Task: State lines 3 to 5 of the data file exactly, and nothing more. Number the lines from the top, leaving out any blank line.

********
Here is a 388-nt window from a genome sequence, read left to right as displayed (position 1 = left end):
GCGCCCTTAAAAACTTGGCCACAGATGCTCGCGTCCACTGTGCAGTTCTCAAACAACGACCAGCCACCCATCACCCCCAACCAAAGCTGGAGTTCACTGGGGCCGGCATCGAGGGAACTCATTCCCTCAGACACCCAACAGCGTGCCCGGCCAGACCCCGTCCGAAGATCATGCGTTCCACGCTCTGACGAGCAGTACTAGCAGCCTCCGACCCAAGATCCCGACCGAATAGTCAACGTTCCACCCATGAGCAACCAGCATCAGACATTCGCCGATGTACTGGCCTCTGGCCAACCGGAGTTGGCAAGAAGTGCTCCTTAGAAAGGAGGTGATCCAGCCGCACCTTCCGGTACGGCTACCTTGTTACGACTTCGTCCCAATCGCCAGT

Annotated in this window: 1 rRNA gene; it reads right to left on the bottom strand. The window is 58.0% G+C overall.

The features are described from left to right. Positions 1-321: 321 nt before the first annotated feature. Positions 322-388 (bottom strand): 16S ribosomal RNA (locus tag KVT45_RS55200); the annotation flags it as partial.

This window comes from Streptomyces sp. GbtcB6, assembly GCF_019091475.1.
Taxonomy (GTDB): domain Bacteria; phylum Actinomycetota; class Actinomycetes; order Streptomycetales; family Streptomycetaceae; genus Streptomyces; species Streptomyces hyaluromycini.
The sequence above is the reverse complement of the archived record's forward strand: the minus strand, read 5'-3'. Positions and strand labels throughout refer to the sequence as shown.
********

Annotated in this window: 1 rRNA gene; it reads right to left on the bottom strand. The window is 58.0% G+C overall.

The features are described from left to right. Positions 1-321: 321 nt before the first annotated feature. Positions 322-388 (bottom strand): 16S ribosomal RNA (locus tag KVT45_RS55200); the annotation flags it as partial.

This window comes from Streptomyces sp. GbtcB6, assembly GCF_019091475.1.